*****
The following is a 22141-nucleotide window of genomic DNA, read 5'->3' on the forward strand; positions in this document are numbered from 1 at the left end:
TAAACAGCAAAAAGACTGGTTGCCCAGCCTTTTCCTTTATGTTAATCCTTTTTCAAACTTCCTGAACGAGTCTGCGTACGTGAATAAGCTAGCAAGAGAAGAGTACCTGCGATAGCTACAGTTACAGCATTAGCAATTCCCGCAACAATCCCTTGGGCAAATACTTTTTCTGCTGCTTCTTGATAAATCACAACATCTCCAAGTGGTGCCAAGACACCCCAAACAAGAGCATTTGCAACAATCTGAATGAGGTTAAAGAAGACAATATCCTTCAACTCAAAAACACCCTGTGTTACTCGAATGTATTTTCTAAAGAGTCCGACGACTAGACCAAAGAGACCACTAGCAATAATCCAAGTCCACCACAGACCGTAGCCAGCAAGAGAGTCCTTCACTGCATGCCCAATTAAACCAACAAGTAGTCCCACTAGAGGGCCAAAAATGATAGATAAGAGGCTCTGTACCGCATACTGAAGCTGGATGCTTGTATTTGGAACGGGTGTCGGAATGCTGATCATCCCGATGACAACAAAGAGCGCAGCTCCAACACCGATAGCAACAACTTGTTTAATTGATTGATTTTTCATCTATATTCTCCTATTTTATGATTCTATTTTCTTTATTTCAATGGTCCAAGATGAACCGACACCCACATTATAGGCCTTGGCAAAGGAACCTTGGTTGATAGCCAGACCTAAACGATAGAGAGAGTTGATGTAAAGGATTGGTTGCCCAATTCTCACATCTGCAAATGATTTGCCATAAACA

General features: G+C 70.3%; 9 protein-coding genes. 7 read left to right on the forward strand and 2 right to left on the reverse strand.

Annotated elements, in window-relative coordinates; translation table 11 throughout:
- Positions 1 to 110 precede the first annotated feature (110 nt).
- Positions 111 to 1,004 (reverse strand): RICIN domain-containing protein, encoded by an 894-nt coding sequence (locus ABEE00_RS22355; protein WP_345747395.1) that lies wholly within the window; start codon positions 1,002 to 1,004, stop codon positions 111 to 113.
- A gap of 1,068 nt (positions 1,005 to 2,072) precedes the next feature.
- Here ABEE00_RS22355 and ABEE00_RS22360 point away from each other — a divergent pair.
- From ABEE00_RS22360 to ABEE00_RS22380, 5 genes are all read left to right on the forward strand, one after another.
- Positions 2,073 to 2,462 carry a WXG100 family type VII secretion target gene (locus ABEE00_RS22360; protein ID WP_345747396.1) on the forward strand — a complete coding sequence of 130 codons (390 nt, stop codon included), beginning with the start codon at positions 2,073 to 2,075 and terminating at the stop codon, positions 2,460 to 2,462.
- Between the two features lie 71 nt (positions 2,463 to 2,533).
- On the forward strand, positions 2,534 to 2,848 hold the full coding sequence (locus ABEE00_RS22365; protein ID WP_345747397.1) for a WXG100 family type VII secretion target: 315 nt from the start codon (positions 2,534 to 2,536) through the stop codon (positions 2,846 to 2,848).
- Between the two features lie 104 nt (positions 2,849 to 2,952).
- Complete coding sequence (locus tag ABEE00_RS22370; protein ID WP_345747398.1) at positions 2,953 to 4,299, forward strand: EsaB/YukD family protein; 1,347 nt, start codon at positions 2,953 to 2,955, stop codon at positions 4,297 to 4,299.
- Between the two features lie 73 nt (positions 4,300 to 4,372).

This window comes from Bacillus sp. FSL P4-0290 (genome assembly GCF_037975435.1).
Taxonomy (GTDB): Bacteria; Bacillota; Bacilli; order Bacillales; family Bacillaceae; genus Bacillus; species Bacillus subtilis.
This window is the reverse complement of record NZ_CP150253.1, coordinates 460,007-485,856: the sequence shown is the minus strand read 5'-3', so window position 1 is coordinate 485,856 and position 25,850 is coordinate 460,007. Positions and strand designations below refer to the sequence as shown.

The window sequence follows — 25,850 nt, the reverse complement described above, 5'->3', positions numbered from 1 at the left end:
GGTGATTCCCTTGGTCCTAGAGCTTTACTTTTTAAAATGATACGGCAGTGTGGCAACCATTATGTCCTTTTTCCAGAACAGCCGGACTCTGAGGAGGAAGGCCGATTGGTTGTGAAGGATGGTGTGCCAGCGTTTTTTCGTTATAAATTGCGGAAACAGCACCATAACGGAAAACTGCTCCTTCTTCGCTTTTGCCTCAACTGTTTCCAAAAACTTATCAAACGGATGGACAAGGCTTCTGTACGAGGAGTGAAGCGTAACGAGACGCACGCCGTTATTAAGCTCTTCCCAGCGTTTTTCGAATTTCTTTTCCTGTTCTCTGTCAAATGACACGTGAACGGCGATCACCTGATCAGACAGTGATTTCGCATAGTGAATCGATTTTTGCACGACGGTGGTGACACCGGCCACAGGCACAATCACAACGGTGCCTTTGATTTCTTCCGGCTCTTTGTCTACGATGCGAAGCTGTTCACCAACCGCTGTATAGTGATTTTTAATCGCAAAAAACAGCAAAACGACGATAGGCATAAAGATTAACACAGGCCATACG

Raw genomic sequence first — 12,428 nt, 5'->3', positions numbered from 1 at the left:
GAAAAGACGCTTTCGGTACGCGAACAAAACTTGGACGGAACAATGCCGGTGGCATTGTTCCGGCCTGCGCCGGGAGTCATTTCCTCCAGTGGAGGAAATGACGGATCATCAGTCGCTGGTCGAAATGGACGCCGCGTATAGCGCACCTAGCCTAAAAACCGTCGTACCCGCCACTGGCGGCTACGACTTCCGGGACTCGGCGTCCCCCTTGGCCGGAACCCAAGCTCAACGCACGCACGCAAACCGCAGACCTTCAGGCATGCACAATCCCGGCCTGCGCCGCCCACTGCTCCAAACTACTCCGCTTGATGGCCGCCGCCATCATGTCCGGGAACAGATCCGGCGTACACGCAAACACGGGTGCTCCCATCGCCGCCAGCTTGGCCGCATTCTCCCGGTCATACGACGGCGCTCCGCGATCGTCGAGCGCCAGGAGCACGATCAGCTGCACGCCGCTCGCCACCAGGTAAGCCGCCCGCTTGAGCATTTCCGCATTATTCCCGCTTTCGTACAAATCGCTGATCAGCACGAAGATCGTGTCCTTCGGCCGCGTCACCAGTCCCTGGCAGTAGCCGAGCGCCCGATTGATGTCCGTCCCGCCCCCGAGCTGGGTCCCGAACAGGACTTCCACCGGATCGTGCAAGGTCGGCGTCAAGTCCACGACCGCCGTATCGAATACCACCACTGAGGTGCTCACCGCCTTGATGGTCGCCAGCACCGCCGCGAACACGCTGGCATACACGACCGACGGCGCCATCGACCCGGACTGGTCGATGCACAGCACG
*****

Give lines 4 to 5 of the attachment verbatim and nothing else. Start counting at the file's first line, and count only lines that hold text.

Annotated elements, in window-relative coordinates; translation table 11 throughout:
- Positions 1 to 110 precede the first annotated feature (110 nt).